Snubbing Spotify, King Crimson Makes 13- Discography Available First on Apple Music
1960s English prog-rock group King Crimson is moving its entire catalog to online streaming music platforms — and making Spotify wait.
The progressive band has made all 13 studio LPs – from 1969’s In the Court of the Crimson King to 2003’s The Power to Believe – available on Apple Music.
King Crimson will make its albums available for streaming on Spotify next month.
For over ten years, and like most classic rock bands, the English group hadn’t made their works available on streaming platforms. After years of holding out, Led Zeppelin made their music available for streaming six years ago. The Beatles’ catalog wasn’t made available until two years later. Others, like The Who and The Rolling Stones, have also licensed streaming platforms.
The issue for most artists remains poor royalty rates. In our ongoing royalty charts, Napster was among the best with average payouts of $0.019 per stream. Apple Music pays around $0.00495 per song. Spotify, which continues to lose favor among songwriters and publishers, remains slightly ahead of Pandora and YouTube Music at $0.00311.
Speaking about the group’s decision to upload their works on streaming platforms, King Crimson’s DGM label denied that declining physical sales served as a motivator. In fact, DGM said CD and record sales of the band’s hit albums continue to rise.
Slamming paltry royalty payouts, King Crimson manager David Singleton explained that streaming will provide more exposure for the group’s iconic works.
“If a small-to-moderate artist records an album and sells perhaps 10,000 CDs, this is quite sufficient to fund a moderate recording budget. If, however, those same sales move onto streaming, and you now only have 10,000 streams, there is no comparable income.”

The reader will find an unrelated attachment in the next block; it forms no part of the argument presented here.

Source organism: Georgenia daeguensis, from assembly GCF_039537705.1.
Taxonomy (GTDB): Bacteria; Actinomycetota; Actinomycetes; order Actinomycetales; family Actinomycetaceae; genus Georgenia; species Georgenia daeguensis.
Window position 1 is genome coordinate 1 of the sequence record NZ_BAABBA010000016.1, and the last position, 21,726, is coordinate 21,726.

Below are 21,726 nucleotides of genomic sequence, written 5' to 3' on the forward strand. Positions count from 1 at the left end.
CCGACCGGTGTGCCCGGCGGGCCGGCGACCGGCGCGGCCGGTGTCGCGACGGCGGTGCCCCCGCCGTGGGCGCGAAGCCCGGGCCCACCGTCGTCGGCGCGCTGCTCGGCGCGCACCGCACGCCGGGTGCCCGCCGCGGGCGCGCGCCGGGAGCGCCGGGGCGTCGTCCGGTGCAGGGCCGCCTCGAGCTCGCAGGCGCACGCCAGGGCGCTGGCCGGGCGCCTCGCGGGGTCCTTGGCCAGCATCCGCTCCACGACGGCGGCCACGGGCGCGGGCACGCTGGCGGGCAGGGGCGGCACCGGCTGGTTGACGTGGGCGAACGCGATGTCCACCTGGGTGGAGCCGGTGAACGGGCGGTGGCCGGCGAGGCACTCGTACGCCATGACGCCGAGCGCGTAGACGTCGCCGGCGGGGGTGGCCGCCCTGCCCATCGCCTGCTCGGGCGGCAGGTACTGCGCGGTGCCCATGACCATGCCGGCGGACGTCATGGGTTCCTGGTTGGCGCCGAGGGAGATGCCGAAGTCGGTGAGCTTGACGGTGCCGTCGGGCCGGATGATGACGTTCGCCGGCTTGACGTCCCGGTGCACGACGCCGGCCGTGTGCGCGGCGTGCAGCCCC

He previously mentioned the group had long held out on digital.
“The reason we’ve been slow on Spotify is that, unlike apparently the whole of the rest of the industry that’s been telling us that physical is dead, we’ve had rising physical sales for probably the last 10 years. But that argument was valid for a while, and it isn’t anymore.”
Singleton added streaming now serves as a promotional strategy to direct fans to DGM’s website as well as attract new ones around the world. The move comes as King Crimson celebrates the 50th anniversary of its first release, In the Court of the Crimson King. To commemorate the event, DGM will sell two deluxe CD box sets. The group will also launch an international tour.
Speaking about the genre’s following in Asia, Mangala Bhattacharjee, an analyst at Research on Global Markets, a market intelligence company, explained,
“Classic rock has a significant following in the Asia region, which is often ignored during tours. Moving to streaming services not only gives bands exposure in newer markets, but also the opportunity to grow their business through online sales and subscriptions.”
Featured image by Kenneth Hagemeyer (CC by 2.0).